How Fast Is the Sky Falling?

03/06/2012 4:52 pm EST


Jim Jubak

Founder and Editor,

Today’s drop isn’t too surprising, but news out of Europe later this week could give the markets a real shock, writes MoneyShow’s Jim Jubak, also of Jubak’s Picks.

Is this the correction that has been looming as a possibility for weeks?

The S&P 500 Index is down about 1.5%. The German Dax Index closed down 3.4%, and Hong Kong’s Hang Seng Index fell 2.2% overnight. Today’s action followed on yesterday’s drop.

Sure looks like it, no?

Well, it depends. The markets are clearly down, but investors won’t know whether or not this goes from being a reaction to worries over the Greek debt swap to a true correction of 8% to 10% or so until Thursday and Friday of this week.

As you can tell from the larger drop in the Dax than in the S&P, the locus of fear today is Europe and the Greek debt swap that is supposed to close on Thursday.

Greece has said that it needs 75% of the holders of its debt to agree to swap their old bonds for new bonds—with a smaller face value and a lower interest rate—to give it enough relief to meet the requirements of the new Eurozone rescue package. Less than 75%, and everything so painfully pieced together over the last month will come apart.

Greece does have the ability to force bondholders to participate in the swap—thanks to a recent Greek law that retroactively added a collective action clause to existing Greek bonds—but that only comes into effect if 66% of bondholders agree to the swap.

And even that alternative carries its own risk, since turning what is still (technically) a voluntary exchange into a compelled swap might trigger the credit-default swaps some investors have bought to protect against a Greek default. That’s scary, since no one can be certain that some weak hand doesn’t hold so big a net position in these derivatives that it might be unable to pay off if credit-default swaps were activated.

Still, that might not be what the financial system fears most. If Greece does declare the collective action clause on its bonds, the International Derivatives Association—the group that decides when credit events trigger credit-default swap payouts—could still decide that even this event isn’t enough to warrant pulling the trigger.

That, the fear goes, would call into question the entire system of laying off risk through credit-default swaps—what good is insurance that never pays off?—and might lead to a massive repricing of the risky debt of countries such as Portugal and, shudder, Italy. (Need I say that the repricing wouldn’t be upward?)

Investors will know by the end of business on Thursday what level of participation the Greek debt swap has produced. That will either put an end to these worries or send the markets off into worse fears.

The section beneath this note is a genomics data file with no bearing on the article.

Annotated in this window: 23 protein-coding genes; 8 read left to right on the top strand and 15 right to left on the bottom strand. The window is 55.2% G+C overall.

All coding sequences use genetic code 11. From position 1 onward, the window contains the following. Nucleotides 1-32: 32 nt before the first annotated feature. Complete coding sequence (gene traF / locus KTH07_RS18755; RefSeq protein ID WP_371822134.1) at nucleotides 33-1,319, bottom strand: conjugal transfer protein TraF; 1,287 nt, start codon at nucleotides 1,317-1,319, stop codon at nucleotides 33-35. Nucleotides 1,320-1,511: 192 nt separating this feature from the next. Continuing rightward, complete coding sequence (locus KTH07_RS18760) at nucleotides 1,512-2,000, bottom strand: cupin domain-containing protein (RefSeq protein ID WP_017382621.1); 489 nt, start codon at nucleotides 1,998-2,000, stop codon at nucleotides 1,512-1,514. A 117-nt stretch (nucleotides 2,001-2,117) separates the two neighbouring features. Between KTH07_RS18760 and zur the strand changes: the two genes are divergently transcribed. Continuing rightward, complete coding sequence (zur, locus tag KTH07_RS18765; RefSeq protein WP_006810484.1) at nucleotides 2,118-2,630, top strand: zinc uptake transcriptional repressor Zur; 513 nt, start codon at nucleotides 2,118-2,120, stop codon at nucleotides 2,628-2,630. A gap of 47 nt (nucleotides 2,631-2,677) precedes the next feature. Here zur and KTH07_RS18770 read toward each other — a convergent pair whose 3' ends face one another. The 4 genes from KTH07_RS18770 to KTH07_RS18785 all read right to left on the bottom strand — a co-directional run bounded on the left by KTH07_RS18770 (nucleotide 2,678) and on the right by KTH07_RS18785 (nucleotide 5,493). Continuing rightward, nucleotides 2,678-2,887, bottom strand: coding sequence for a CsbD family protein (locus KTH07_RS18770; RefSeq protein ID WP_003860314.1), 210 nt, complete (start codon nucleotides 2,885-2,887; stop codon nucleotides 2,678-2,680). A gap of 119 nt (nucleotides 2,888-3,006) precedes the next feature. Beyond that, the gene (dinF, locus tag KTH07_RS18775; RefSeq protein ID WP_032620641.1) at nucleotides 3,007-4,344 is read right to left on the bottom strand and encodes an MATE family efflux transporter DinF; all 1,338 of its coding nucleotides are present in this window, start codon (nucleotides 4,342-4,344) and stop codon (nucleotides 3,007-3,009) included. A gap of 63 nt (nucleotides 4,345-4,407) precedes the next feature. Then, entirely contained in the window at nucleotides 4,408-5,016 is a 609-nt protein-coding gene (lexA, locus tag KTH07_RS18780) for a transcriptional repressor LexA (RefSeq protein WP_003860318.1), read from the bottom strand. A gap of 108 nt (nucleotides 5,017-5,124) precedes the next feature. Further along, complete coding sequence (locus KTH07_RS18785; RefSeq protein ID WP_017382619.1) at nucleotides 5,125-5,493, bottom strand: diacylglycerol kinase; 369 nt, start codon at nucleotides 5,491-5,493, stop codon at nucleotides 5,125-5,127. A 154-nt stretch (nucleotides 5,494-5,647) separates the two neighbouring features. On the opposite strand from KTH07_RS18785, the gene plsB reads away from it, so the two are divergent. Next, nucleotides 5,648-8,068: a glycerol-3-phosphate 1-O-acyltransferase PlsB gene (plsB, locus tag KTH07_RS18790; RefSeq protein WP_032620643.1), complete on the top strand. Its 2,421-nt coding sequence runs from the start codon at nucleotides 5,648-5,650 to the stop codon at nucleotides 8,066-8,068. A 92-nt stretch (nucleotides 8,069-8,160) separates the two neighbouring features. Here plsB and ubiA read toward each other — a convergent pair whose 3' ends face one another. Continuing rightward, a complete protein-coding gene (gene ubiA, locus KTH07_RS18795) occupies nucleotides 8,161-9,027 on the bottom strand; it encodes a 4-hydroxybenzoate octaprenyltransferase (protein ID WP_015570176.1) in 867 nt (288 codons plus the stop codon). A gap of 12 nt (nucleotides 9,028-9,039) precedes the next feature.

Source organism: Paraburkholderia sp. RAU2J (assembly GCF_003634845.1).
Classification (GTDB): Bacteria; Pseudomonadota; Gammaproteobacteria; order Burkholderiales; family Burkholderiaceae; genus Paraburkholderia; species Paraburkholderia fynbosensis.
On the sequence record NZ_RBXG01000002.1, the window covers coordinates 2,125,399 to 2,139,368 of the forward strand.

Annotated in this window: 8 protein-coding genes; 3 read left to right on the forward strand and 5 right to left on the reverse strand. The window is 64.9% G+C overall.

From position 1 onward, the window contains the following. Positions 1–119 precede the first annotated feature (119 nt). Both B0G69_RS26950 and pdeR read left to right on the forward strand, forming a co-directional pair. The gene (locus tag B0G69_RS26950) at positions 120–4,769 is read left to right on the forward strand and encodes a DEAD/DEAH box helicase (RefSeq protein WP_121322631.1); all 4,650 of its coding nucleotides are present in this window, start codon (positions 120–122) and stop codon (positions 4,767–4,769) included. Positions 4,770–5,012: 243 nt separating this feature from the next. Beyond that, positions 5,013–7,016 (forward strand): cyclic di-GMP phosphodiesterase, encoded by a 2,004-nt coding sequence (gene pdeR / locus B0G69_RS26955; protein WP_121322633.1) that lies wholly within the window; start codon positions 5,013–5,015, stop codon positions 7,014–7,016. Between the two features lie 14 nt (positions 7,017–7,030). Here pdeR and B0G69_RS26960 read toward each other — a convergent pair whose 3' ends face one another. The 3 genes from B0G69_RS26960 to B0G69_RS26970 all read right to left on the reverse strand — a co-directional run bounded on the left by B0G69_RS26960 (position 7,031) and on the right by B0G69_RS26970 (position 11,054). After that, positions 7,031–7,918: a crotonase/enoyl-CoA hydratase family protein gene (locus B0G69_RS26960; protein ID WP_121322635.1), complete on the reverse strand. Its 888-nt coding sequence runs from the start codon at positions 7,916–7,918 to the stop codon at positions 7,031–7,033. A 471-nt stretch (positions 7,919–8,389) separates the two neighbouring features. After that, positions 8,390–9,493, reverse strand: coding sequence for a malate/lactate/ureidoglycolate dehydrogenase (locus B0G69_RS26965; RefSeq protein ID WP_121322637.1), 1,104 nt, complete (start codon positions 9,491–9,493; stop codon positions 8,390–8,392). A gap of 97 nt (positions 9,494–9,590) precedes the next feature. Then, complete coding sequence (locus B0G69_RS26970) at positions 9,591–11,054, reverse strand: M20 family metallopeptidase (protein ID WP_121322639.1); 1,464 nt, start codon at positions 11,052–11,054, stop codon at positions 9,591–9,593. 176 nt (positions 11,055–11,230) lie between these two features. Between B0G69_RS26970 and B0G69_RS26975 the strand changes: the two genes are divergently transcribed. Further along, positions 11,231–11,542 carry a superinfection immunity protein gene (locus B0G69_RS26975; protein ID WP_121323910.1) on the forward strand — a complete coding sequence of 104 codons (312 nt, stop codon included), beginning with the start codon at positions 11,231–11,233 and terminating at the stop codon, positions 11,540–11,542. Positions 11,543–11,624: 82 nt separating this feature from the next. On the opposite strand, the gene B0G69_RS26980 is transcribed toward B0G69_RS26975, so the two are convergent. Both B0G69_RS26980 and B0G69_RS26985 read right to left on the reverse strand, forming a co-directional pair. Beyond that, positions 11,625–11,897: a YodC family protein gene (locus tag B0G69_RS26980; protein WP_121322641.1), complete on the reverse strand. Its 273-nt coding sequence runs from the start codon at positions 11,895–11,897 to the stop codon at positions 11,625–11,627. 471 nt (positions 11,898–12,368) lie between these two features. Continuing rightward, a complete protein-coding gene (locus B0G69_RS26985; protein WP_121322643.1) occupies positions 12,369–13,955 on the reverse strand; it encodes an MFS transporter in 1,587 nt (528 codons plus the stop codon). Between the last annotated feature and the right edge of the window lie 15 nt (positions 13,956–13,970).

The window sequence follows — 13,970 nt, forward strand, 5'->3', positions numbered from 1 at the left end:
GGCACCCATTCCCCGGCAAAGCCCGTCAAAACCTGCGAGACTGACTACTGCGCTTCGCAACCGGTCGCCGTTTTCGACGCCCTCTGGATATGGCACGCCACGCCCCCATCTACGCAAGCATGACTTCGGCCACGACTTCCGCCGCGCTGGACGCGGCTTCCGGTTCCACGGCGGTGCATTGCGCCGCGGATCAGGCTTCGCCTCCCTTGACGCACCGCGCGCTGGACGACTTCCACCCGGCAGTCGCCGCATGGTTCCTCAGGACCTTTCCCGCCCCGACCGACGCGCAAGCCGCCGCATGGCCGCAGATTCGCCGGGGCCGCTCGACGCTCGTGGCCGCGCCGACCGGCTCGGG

Thursday will also bring new weekly figures on US initial claims for unemployment. And that will set up Friday’s jobs number in the US. Friday also brings the February inflation number from China, which is important as an indicator of likely monetary loosening from the People’s Bank.

If the US jobs number comes in above 200,000 new jobs created in February (or better yet, something close to the 243,000 jobs created in January), and the unemployment rate stays near January’s 8.3%, that will remove some of the fear of a global economic slowdown engendered by China’s announcement yesterday that it was lowering its 2012 growth target from 8% to 7.5%.

All this news hits the market at a vulnerable moment. In recent weeks, US stocks have moved from being overbought—and hence a candidate for a correction—to showing worrying signs that the rally was narrowing, as small- and mid-cap indexes started to lag the market’s biggest of big caps.

In the last week or so, technology—an important leadership sector in any rally—has started to underperform. The financial sector, another leadership sector, has turned flat.

All these technical signs have made investors nervous enough that the negative news flow of the last few days has easily pushed the market into a decline. Now we’ll have to wait until the end of the week to see if we get news good enough to limit the damage to that of the last few days.

Full disclosure: I don’t own shares of any of the companies mentioned in this post in my personal portfolio. The mutual fund I manage, Jubak Global Equity Fund, may or may not now own positions in any stock mentioned in this post. The fund did own shares of Polypore International as of the end of September. For a full list of the stocks in the fund as of the end of September see the fund’s portfolio here.

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